San José, Costa Rica, since 1956

Few Gays Willing to Speak Publicly

While legislators, students and activists are talking about a proposed law to allow gay couples in Costa Rica to be joined in civil union, very few of these couples are willing to speak to the press about their civil rights. This became apparent when The Tico Times tried to find a gay couple willing to be photographed – none agreed.

Abelardo Araya, president of the Diversity Movement, a gay, lesbian, bisexual and transgender rights group, isn’t surprised. “Really, there are only five of us in Costa Rica who are visible as homosexuals, meaning we are willing to appear in national media,” Araya said.

Although the gay and lesbian community has been working to gain equal rights for 20 years and earlier this year unified at a national conference on these issues (TT, April 21), many stereotypes, prejudices and discrimination still exist, he said.

As a result, gays and lesbians live in fear that being open about their sexuality will cost them their job or their good standing with employers, neighbors and family, he said.

“For gays, expressing themselves publicly can be professional suicide,” Araya said.

However, one Tica who spoke with The Tico Times disagreed that gays here are discriminated against.

“Really there is just indifference,” said Ana María Achío, 52, who lives in San José and grew up in the small town of Belén de Carrillo in the northwestern Guanacaste province, a community she said has always had a relatively large gay population.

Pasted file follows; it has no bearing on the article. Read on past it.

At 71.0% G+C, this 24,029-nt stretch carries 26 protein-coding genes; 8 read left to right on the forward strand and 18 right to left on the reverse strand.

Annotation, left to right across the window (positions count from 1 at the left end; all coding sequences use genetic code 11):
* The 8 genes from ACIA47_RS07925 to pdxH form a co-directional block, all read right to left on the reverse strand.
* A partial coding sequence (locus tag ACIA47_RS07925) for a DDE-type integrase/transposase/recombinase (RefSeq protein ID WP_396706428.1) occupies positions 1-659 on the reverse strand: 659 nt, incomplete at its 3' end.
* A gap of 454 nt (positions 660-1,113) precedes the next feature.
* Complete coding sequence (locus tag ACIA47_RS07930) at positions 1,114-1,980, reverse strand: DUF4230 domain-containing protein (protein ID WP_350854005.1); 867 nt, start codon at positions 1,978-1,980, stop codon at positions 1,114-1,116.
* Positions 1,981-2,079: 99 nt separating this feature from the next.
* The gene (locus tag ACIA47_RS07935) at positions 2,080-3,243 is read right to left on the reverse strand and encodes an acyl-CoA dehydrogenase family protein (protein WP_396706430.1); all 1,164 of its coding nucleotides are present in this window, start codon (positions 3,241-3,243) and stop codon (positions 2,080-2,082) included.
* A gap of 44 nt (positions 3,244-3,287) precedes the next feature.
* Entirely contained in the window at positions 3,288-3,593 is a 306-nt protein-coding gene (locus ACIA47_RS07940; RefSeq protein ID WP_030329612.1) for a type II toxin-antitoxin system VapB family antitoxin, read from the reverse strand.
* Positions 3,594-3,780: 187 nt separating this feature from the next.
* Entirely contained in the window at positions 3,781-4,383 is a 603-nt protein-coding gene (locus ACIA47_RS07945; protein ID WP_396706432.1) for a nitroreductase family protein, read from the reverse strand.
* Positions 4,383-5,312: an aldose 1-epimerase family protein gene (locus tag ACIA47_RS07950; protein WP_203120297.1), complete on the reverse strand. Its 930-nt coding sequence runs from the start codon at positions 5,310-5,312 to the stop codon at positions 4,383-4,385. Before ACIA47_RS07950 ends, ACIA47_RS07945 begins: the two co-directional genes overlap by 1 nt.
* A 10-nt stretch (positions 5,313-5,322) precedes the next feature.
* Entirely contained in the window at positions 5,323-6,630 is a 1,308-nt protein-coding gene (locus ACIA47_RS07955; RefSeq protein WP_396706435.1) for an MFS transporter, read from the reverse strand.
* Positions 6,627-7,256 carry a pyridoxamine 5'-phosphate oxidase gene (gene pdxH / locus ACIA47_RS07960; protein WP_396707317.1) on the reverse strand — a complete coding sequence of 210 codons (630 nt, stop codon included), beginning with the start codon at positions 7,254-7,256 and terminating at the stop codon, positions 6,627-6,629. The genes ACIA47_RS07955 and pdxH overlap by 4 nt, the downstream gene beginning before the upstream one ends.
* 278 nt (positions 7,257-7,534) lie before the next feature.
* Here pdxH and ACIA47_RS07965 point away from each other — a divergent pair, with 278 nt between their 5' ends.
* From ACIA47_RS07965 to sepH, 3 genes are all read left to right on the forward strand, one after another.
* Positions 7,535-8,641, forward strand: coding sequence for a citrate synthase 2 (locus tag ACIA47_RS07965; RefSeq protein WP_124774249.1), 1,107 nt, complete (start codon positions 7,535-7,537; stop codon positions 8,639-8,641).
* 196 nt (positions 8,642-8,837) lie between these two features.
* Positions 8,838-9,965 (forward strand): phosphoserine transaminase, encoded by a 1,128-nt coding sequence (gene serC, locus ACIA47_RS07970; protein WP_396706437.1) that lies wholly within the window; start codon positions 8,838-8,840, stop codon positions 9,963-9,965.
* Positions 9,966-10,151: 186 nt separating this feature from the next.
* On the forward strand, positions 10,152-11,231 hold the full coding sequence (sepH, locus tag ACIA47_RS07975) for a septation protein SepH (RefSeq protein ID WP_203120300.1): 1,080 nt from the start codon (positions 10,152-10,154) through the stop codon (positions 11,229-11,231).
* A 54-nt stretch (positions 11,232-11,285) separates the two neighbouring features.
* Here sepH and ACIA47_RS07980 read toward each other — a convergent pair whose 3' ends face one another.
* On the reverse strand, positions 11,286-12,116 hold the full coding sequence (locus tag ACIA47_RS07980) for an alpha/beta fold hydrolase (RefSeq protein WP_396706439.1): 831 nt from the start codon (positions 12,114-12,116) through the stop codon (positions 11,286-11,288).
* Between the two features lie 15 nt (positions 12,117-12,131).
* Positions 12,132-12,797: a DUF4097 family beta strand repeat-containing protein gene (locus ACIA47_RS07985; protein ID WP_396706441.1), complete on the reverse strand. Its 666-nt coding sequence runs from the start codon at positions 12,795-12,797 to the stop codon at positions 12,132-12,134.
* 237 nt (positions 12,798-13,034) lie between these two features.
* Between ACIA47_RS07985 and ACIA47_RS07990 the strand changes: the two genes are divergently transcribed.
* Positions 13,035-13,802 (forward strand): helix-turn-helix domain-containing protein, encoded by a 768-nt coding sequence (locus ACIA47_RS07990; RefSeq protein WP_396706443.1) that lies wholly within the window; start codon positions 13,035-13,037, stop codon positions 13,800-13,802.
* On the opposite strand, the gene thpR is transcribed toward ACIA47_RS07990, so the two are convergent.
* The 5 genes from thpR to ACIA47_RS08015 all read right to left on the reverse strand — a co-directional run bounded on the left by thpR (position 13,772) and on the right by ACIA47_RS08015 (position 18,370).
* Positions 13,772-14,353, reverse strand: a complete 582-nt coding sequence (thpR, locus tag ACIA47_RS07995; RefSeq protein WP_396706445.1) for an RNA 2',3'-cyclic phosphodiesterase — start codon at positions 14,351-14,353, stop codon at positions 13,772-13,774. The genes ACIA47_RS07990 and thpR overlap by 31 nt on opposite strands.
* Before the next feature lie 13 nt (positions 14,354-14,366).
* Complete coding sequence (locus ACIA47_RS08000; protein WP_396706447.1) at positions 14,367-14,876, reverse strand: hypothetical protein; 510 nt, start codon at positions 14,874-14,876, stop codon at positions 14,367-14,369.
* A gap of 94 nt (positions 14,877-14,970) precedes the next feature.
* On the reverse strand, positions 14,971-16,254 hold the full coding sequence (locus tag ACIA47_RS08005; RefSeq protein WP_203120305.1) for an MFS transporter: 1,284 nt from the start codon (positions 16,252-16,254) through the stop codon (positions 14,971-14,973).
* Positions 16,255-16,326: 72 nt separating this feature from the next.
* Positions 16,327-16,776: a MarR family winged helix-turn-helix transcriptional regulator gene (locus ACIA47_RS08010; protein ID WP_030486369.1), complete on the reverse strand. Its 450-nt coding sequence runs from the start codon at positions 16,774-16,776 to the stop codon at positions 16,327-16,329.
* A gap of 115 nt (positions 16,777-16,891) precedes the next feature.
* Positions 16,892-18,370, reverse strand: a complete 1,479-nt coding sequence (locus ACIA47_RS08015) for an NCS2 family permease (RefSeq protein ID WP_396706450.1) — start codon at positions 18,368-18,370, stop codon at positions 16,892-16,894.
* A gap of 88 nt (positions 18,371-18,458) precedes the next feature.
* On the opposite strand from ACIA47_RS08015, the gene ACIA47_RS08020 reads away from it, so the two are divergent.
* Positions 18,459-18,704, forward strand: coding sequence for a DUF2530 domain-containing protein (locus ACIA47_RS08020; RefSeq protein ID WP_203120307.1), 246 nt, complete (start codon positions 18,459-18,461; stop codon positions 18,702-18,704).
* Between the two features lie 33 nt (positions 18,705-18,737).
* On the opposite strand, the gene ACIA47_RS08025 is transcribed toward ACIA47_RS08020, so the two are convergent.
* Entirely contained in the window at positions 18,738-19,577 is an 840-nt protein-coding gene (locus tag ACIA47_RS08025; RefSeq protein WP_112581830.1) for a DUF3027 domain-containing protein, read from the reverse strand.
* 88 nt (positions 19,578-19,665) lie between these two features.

Achío said she isn’t in favor of civil union for gay couples because “it’s not natural.”

“A couple is a man and a woman,” she told The Tico Times.

Her lunch companion Francisco Solano, 48, said he is also against the idea of civil union for same-sex couples, but for different reasons.

Throughout history, gay couples in Costa Rica have lived a “totally normal” life, so a civil union law is completely unnecessary, he said.

Asked if gays are discriminated against, Solano answered with an emphatic “yes.”

“The Tico, by nature, discriminates,” he said, pointing to the social exclusion black and Chinese residents faced during the first half of this century.

Costa Ricans have become more open and aware of homosexuality in recent years, but not more tolerant, he said.

“By human nature, people are intolerant, and that will never change,” he said.


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